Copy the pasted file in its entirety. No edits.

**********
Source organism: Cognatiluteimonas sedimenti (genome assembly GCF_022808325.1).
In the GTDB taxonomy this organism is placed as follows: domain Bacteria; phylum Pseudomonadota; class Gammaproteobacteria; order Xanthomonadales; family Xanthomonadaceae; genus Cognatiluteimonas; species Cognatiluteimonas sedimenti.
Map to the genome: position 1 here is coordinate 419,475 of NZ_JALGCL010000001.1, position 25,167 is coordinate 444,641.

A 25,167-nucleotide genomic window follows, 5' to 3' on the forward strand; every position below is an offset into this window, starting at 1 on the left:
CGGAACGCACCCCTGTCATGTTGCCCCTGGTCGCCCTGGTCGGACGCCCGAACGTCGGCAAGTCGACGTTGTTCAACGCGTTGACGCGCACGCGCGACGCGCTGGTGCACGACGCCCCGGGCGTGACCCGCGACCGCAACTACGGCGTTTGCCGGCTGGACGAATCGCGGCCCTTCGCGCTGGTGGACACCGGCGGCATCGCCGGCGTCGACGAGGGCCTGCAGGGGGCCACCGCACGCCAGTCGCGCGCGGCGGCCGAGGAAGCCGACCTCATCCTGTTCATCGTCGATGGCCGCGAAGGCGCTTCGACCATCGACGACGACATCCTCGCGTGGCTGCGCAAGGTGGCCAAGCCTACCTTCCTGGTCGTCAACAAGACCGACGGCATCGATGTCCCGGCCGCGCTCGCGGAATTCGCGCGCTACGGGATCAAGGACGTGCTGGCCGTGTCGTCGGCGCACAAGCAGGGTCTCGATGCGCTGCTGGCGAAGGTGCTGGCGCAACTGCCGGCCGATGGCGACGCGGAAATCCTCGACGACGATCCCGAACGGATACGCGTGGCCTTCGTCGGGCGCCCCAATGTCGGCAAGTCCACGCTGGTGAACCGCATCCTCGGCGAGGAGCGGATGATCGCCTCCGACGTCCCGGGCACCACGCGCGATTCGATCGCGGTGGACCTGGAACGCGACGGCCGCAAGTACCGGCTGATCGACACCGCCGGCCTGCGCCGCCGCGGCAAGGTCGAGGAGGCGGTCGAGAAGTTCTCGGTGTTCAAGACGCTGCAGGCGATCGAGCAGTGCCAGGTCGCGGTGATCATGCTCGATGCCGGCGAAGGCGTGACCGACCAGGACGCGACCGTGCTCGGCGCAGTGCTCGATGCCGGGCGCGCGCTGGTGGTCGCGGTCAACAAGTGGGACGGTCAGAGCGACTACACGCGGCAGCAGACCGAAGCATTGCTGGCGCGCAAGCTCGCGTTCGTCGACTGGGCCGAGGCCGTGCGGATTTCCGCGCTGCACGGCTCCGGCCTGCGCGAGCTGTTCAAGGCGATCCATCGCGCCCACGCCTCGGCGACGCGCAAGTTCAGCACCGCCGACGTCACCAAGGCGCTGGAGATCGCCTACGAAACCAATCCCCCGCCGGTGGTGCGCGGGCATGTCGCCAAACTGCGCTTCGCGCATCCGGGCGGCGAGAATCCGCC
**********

Source organism: Cognatiluteimonas sedimenti (genome assembly GCF_022808325.1).
In the GTDB taxonomy this organism is placed as follows: domain Bacteria; phylum Pseudomonadota; class Gammaproteobacteria; order Xanthomonadales; family Xanthomonadaceae; genus Cognatiluteimonas; species Cognatiluteimonas sedimenti.
Map to the genome: position 1 here is coordinate 419,475 of NZ_JALGCL010000001.1, position 25,167 is coordinate 444,641.

A 25,167-nucleotide genomic window follows, 5' to 3' on the forward strand; every position below is an offset into this window, starting at 1 on the left:
CGGAACGCACCCCTGTCATGTTGCCCCTGGTCGCCCTGGTCGGACGCCCGAACGTCGGCAAGTCGACGTTGTTCAACGCGTTGACGCGCACGCGCGACGCGCTGGTGCACGACGCCCCGGGCGTGACCCGCGACCGCAACTACGGCGTTTGCCGGCTGGACGAATCGCGGCCCTTCGCGCTGGTGGACACCGGCGGCATCGCCGGCGTCGACGAGGGCCTGCAGGGGGCCACCGCACGCCAGTCGCGCGCGGCGGCCGAGGAAGCCGACCTCATCCTGTTCATCGTCGATGGCCGCGAAGGCGCTTCGACCATCGACGACGACATCCTCGCGTGGCTGCGCAAGGTGGCCAAGCCTACCTTCCTGGTCGTCAACAAGACCGACGGCATCGATGTCCCGGCCGCGCTCGCGGAATTCGCGCGCTACGGGATCAAGGACGTGCTGGCCGTGTCGTCGGCGCACAAGCAGGGTCTCGATGCGCTGCTGGCGAAGGTGCTGGCGCAACTGCCGGCCGATGGCGACGCGGAAATCCTCGACGACGATCCCGAACGGATACGCGTGGCCTTCGTCGGGCGCCCCAATGTCGGCAAGTCCACGCTGGTGAACCGCATCCTCGGCGAGGAGCGGATGATCGCCTCCGACGTCCCGGGCACCACGCGCGATTCGATCGCGGTGGACCTGGAACGCGACGGCCGCAAGTACCGGCTGATCGACACCGCCGGCCTGCGCCGCCGCGGCAAGGTCGAGGAGGCGGTCGAGAAGTTCTCGGTGTTCAAGACGCTGCAGGCGATCGAGCAGTGCCAGGTCGCGGTGATCATGCTCGATGCCGGCGAAGGCGTGACCGACCAGGACGCGACCGTGCTCGGCGCAGTGCTCGATGCCGGGCGCGCGCTGGTGGTCGCGGTCAACAAGTGGGACGGTCAGAGCGACTACACGCGGCAGCAGACCGAAGCATTGCTGGCGCGCAAGCTCGCGTTCGTCGACTGGGCCGAGGCCGTGCGGATTTCCGCGCTGCACGGCTCCGGCCTGCGCGAGCTGTTCAAGGCGATCCATCGCGCCCACGCCTCGGCGACGCGCAAGTTCAGCACCGCCGACGTCACCAAGGCGCTGGAGATCGCCTACGAAACCAATCCCCCGCCGGTGGTGCGCGGGCATGTCGCCAAACTGCGCTTCGCGCATCCGGGCGGCGAGAATCCGCC